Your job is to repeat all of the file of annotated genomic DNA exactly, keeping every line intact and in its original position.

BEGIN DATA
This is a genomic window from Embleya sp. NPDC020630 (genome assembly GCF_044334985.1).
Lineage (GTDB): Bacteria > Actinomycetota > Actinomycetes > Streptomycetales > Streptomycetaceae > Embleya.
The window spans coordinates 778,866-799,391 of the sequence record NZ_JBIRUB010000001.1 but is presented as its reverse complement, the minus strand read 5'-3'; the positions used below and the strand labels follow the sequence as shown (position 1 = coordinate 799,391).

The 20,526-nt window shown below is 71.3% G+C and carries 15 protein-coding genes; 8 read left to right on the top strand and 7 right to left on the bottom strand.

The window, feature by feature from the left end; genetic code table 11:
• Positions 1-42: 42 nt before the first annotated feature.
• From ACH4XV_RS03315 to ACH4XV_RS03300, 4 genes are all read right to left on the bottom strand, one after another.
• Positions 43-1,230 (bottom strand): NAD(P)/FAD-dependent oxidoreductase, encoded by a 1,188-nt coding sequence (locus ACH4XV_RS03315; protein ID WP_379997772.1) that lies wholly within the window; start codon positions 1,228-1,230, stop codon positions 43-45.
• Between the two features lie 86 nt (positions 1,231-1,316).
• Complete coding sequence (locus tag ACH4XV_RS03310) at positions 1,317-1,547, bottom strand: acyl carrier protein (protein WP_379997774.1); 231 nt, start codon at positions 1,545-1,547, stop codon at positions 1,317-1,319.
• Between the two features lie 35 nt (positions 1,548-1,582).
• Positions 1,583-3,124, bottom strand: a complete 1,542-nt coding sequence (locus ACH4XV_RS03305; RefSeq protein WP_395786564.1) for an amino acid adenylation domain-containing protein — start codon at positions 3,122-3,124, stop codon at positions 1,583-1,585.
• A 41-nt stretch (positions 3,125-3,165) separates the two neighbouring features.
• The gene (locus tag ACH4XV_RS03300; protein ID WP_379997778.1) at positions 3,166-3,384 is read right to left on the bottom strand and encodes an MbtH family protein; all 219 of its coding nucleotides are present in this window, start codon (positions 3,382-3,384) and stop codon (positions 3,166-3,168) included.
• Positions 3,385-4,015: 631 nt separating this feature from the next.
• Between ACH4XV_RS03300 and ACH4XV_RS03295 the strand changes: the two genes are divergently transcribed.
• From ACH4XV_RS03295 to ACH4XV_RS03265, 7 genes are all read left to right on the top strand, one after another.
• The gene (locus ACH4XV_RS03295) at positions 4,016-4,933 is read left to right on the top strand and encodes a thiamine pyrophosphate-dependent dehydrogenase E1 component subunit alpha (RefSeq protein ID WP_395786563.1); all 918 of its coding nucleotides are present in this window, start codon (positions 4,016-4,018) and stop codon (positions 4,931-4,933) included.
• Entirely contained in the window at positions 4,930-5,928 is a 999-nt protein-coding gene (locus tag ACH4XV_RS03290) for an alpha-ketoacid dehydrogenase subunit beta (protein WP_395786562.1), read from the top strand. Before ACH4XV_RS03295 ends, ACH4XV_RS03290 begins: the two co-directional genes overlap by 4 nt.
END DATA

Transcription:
This is a genomic window from Embleya sp. NPDC020630 (genome assembly GCF_044334985.1).
Lineage (GTDB): Bacteria > Actinomycetota > Actinomycetes > Streptomycetales > Streptomycetaceae > Embleya.
The window spans coordinates 778,866-799,391 of the sequence record NZ_JBIRUB010000001.1 but is presented as its reverse complement, the minus strand read 5'-3'; the positions used below and the strand labels follow the sequence as shown (position 1 = coordinate 799,391).

The 20,526-nt window shown below is 71.3% G+C and carries 15 protein-coding genes; 8 read left to right on the top strand and 7 right to left on the bottom strand.

The window, feature by feature from the left end; genetic code table 11:
• Positions 1-42: 42 nt before the first annotated feature.
• From ACH4XV_RS03315 to ACH4XV_RS03300, 4 genes are all read right to left on the bottom strand, one after another.
• Positions 43-1,230 (bottom strand): NAD(P)/FAD-dependent oxidoreductase, encoded by a 1,188-nt coding sequence (locus ACH4XV_RS03315; protein ID WP_379997772.1) that lies wholly within the window; start codon positions 1,228-1,230, stop codon positions 43-45.
• Between the two features lie 86 nt (positions 1,231-1,316).
• Complete coding sequence (locus tag ACH4XV_RS03310) at positions 1,317-1,547, bottom strand: acyl carrier protein (protein WP_379997774.1); 231 nt, start codon at positions 1,545-1,547, stop codon at positions 1,317-1,319.
• Between the two features lie 35 nt (positions 1,548-1,582).
• Positions 1,583-3,124, bottom strand: a complete 1,542-nt coding sequence (locus ACH4XV_RS03305; RefSeq protein WP_395786564.1) for an amino acid adenylation domain-containing protein — start codon at positions 3,122-3,124, stop codon at positions 1,583-1,585.
• A 41-nt stretch (positions 3,125-3,165) separates the two neighbouring features.
• The gene (locus tag ACH4XV_RS03300; protein ID WP_379997778.1) at positions 3,166-3,384 is read right to left on the bottom strand and encodes an MbtH family protein; all 219 of its coding nucleotides are present in this window, start codon (positions 3,382-3,384) and stop codon (positions 3,166-3,168) included.
• Positions 3,385-4,015: 631 nt separating this feature from the next.
• Between ACH4XV_RS03300 and ACH4XV_RS03295 the strand changes: the two genes are divergently transcribed.
• From ACH4XV_RS03295 to ACH4XV_RS03265, 7 genes are all read left to right on the top strand, one after another.
• The gene (locus ACH4XV_RS03295) at positions 4,016-4,933 is read left to right on the top strand and encodes a thiamine pyrophosphate-dependent dehydrogenase E1 component subunit alpha (RefSeq protein ID WP_395786563.1); all 918 of its coding nucleotides are present in this window, start codon (positions 4,016-4,018) and stop codon (positions 4,931-4,933) included.
• Entirely contained in the window at positions 4,930-5,928 is a 999-nt protein-coding gene (locus tag ACH4XV_RS03290) for an alpha-ketoacid dehydrogenase subunit beta (protein WP_395786562.1), read from the top strand. Before ACH4XV_RS03295 ends, ACH4XV_RS03290 begins: the two co-directional genes overlap by 4 nt.